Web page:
Exploration of other, potentially more accurate face tracking algorithms is also important; While OpenCV provides a reasonable solution that is easy to modify and use, other algorithms may prove to be more efficient or accurate, particularly when implemented using CUDA.

Watching individuals using the system reveals other forms of interaction that they would like to explore. Many people found it more natural to move their hands, rather than moving their head, motivating the exploration of hand tracking algorithms. Additionally, groups of people would often want to explore the space together. A redesign of the existing algorithm to allow multiple people to simultaneously explore the space would make it more accessible.

Finally, to provide users with a lasting memento of the experience and to provide additional exposure to the gallery, rhizome, and the piece, an automated means of storing and uploading still images captured from the video online will be developed and promoted.

Timeline and Project Budget

The proposed project is broken into three stages, phase one includes:
  • Researching and purchasing hardware (two weeks)
  • Improving frame rate and response time by implementing face tracking and/or image synthesis using CUDA (three weeks)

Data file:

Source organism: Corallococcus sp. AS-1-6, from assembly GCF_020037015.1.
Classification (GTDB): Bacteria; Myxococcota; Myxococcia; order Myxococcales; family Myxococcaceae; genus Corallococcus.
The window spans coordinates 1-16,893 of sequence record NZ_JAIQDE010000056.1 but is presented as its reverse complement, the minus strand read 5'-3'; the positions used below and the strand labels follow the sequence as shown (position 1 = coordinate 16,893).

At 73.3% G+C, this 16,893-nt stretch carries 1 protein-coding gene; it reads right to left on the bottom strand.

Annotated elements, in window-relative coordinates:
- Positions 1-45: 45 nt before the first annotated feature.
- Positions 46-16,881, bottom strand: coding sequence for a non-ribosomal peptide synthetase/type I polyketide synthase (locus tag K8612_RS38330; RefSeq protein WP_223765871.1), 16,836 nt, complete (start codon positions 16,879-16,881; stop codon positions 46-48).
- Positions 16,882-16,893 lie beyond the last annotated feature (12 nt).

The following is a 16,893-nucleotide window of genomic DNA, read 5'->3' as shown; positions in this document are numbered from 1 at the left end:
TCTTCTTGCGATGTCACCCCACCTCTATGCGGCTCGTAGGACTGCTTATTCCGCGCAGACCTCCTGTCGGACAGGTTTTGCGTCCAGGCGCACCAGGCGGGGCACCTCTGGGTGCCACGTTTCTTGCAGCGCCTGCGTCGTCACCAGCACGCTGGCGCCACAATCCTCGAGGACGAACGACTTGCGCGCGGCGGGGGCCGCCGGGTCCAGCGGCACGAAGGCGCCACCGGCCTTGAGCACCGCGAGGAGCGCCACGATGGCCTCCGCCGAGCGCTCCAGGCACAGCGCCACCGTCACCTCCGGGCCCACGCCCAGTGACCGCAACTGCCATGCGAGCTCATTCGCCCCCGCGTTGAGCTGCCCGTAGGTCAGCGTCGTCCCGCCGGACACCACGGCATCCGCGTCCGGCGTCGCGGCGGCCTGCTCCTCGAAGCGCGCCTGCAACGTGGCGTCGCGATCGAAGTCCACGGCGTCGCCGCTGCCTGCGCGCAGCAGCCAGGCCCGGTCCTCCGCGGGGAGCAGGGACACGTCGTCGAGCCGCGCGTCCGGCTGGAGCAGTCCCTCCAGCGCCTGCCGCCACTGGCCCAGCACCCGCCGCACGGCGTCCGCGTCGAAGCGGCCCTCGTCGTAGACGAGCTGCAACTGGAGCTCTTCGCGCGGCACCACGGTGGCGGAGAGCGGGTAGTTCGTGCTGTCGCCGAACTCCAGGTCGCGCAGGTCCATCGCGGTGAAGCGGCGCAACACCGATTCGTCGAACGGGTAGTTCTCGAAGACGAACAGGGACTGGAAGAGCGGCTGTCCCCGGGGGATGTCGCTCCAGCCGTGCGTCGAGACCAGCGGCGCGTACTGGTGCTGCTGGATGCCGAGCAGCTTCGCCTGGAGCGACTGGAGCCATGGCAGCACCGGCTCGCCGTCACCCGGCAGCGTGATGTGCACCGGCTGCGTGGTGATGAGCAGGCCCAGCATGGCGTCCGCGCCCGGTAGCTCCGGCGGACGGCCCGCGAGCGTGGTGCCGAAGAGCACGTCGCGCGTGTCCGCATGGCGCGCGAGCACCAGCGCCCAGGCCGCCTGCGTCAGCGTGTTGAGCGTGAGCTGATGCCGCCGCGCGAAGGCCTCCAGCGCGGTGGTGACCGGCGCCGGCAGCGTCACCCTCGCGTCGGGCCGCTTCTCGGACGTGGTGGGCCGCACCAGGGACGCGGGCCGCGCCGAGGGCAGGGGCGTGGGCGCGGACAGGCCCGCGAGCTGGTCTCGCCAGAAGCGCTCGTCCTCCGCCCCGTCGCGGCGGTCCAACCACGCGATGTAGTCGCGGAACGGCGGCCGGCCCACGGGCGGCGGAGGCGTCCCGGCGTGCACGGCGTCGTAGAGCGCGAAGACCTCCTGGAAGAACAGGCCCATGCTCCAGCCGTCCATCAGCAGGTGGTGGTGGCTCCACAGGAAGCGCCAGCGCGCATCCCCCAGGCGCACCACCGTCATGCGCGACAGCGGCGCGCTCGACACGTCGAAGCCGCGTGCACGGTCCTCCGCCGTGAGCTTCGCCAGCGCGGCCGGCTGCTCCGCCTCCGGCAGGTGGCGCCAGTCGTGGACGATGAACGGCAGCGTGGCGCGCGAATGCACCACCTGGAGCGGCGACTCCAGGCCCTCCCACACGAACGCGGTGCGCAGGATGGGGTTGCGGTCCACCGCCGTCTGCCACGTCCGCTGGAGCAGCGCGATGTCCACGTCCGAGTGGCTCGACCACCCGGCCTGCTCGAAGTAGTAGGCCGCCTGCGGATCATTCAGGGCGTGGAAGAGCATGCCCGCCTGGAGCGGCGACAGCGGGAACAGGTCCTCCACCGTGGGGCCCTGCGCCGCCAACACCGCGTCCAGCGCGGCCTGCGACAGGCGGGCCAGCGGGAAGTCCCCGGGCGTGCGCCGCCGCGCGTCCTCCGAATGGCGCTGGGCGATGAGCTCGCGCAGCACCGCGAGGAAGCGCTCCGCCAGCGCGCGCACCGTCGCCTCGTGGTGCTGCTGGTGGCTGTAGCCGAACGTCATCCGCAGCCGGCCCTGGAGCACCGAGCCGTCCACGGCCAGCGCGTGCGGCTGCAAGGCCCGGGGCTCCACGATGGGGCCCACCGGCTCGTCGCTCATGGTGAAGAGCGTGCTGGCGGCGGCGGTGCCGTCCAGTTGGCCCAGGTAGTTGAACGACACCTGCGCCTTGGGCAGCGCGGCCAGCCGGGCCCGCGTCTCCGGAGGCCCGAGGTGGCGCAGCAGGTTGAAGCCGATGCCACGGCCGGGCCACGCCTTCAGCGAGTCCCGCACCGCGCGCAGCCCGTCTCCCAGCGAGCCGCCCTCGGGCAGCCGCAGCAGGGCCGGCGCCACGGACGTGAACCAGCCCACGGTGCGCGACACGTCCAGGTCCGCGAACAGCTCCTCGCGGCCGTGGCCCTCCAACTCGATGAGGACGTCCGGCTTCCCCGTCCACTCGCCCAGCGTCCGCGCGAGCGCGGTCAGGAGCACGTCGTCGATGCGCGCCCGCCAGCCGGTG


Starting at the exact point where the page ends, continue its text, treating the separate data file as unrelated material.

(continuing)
• Exploring other algorithms for improving accuracy and speed of face tracking (three weeks)
Completion of this system will give a good idea of how much additional processing can be done to add interaction. With those limitations in mind, phase two includes:
  • Adding interactivity for multiple people (three weeks)
  • Adding hand tracking to allow for additional interaction (three to five weeks)
  • Creating new paintings to enhance the visual aspects of the piece (three weeks)
At this stage the development of the piece will be complete, offering opportunities to promote and exhibit. Phase three is open ended and concludes by:
  • Promoting the piece, online and elsewhere
  • Exhibiting the piece
Any suggestions or help finding exhibition opportunities would be greatly appreciated.